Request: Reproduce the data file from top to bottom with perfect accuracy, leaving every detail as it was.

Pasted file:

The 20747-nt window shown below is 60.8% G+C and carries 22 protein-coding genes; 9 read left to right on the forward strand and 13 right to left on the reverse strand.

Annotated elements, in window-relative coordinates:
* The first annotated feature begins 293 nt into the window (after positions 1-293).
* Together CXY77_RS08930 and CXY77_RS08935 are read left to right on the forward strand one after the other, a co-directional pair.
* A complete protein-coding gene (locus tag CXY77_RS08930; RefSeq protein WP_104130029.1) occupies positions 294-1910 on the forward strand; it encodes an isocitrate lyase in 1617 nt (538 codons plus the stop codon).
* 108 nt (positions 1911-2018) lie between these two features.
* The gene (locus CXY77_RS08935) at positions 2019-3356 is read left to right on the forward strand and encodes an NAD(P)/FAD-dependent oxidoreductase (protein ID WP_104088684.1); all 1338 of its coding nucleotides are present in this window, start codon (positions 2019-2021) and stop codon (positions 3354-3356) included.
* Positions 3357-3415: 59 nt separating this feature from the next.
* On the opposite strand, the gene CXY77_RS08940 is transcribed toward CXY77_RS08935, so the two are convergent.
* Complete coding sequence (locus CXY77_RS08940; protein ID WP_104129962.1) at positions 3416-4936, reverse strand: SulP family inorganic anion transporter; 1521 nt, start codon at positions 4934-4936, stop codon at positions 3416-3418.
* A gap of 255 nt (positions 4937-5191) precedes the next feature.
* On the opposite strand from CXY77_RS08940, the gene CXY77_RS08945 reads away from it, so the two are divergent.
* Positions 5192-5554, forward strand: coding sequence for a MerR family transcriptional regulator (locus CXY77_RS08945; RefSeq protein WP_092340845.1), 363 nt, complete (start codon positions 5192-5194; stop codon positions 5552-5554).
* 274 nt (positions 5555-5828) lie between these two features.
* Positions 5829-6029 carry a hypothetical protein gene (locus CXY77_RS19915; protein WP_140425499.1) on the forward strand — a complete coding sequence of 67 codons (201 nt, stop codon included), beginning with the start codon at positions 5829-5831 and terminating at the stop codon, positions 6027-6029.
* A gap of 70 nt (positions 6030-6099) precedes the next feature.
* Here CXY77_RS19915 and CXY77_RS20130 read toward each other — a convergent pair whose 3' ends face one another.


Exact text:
The 20747-nt window shown below is 60.8% G+C and carries 22 protein-coding genes; 9 read left to right on the forward strand and 13 right to left on the reverse strand.

Annotated elements, in window-relative coordinates:
* The first annotated feature begins 293 nt into the window (after positions 1-293).
* Together CXY77_RS08930 and CXY77_RS08935 are read left to right on the forward strand one after the other, a co-directional pair.
* A complete protein-coding gene (locus tag CXY77_RS08930; RefSeq protein WP_104130029.1) occupies positions 294-1910 on the forward strand; it encodes an isocitrate lyase in 1617 nt (538 codons plus the stop codon).
* 108 nt (positions 1911-2018) lie between these two features.
* The gene (locus CXY77_RS08935) at positions 2019-3356 is read left to right on the forward strand and encodes an NAD(P)/FAD-dependent oxidoreductase (protein ID WP_104088684.1); all 1338 of its coding nucleotides are present in this window, start codon (positions 2019-2021) and stop codon (positions 3354-3356) included.
* Positions 3357-3415: 59 nt separating this feature from the next.
* On the opposite strand, the gene CXY77_RS08940 is transcribed toward CXY77_RS08935, so the two are convergent.
* Complete coding sequence (locus CXY77_RS08940; protein ID WP_104129962.1) at positions 3416-4936, reverse strand: SulP family inorganic anion transporter; 1521 nt, start codon at positions 4934-4936, stop codon at positions 3416-3418.
* A gap of 255 nt (positions 4937-5191) precedes the next feature.
* On the opposite strand from CXY77_RS08940, the gene CXY77_RS08945 reads away from it, so the two are divergent.
* Positions 5192-5554, forward strand: coding sequence for a MerR family transcriptional regulator (locus CXY77_RS08945; RefSeq protein WP_092340845.1), 363 nt, complete (start codon positions 5192-5194; stop codon positions 5552-5554).
* 274 nt (positions 5555-5828) lie between these two features.
* Positions 5829-6029 carry a hypothetical protein gene (locus CXY77_RS19915; protein WP_140425499.1) on the forward strand — a complete coding sequence of 67 codons (201 nt, stop codon included), beginning with the start codon at positions 5829-5831 and terminating at the stop codon, positions 6027-6029.
* A gap of 70 nt (positions 6030-6099) precedes the next feature.
* Here CXY77_RS19915 and CXY77_RS20130 read toward each other — a convergent pair whose 3' ends face one another.